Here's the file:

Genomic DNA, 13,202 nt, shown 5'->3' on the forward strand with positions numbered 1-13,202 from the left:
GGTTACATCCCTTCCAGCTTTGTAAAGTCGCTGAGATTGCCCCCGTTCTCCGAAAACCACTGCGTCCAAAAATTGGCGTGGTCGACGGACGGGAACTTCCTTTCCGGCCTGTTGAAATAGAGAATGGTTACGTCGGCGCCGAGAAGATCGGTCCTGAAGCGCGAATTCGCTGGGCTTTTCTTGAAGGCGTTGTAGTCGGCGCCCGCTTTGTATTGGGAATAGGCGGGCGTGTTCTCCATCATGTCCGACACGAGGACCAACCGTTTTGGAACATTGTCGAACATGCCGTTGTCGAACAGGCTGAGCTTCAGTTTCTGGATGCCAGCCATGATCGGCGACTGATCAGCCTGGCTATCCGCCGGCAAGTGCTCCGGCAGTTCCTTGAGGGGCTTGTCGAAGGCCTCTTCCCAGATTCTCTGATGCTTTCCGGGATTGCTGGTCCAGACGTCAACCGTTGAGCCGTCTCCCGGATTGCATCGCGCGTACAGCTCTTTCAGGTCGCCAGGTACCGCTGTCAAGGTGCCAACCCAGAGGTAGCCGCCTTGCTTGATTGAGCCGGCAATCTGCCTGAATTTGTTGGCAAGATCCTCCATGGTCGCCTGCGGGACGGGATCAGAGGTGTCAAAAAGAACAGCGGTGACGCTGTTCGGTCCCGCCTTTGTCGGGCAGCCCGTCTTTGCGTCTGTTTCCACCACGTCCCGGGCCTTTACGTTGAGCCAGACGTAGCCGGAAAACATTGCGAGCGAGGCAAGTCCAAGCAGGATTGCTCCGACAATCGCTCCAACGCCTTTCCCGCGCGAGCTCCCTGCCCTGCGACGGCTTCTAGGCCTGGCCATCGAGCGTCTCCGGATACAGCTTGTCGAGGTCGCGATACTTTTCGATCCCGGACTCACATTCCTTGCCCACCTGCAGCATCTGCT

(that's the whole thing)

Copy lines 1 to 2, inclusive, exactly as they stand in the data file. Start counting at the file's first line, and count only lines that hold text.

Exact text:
Genomic DNA, 13,202 nt, shown 5'->3' on the forward strand with positions numbered 1-13,202 from the left:
GGTTACATCCCTTCCAGCTTTGTAAAGTCGCTGAGATTGCCCCCGTTCTCCGAAAACCACTGCGTCCAAAAATTGGCGTGGTCGACGGACGGGAACTTCCTTTCCGGCCTGTTGAAATAGAGAATGGTTACGTCGGCGCCGAGAAGATCGGTCCTGAAGCGCGAATTCGCTGGGCTTTTCTTGAAGGCGTTGTAGTCGGCGCCCGCTTTGTATTGGGAATAGGCGGGCGTGTTCTCCATCATGTCCGACACGAGGACCAACCGTTTTGGAACATTGTCGAACATGCCGTTGTCGAACAGGCTGAGCTTCAGTTTCTGGATGCCAGCCATGATCGGCGACTGATCAGCCTGGCTATCCGCCGGCAAGTGCTCCGGCAGTTCCTTGAGGGGCTTGTCGAAGGCCTCTTCCCAGATTCTCTGATGCTTTCCGGGATTGCTGGTCCAGACGTCAACCGTTGAGCCGTCTCCCGGATTGCATCGCGCGTACAGCTCTTTCAGGTCGCCAGGTACCGCTGTCAAGGTGCCAACCCAGAGGTAGCCGCCTTGCTTGATTGAGCCGGCAATCTGCCTGAATTTGTTGGCAAGATCCTCCATGGTCGCCTGCGGGACGGGATCAGAGGTGTCAAAAAGAACAGCGGTGACGCTGTTCGGTCCCGCCTTTGTCGGGCAGCCCGTCTTTGCGTCTGTTTCCACCACGTCCCGGGCCTTTACGTTGAGCCAGACGTAGCCGGAAAACATTGCGAGCGAGGCAAGTCCAAGCAGGATTGCTCCGACAATCGCTCCAACGCCTTTCCCGCGCGAGCTCCCTGCCCTGCGACGGCTTCTAGGCCTGGCCATCGAGCGTCTCCGGATACAGCTTGTCGAGGTCGCGATACTTTTCGATCCCGGACTCACATTCCTTGCCCACCTGCAGCATCTGCT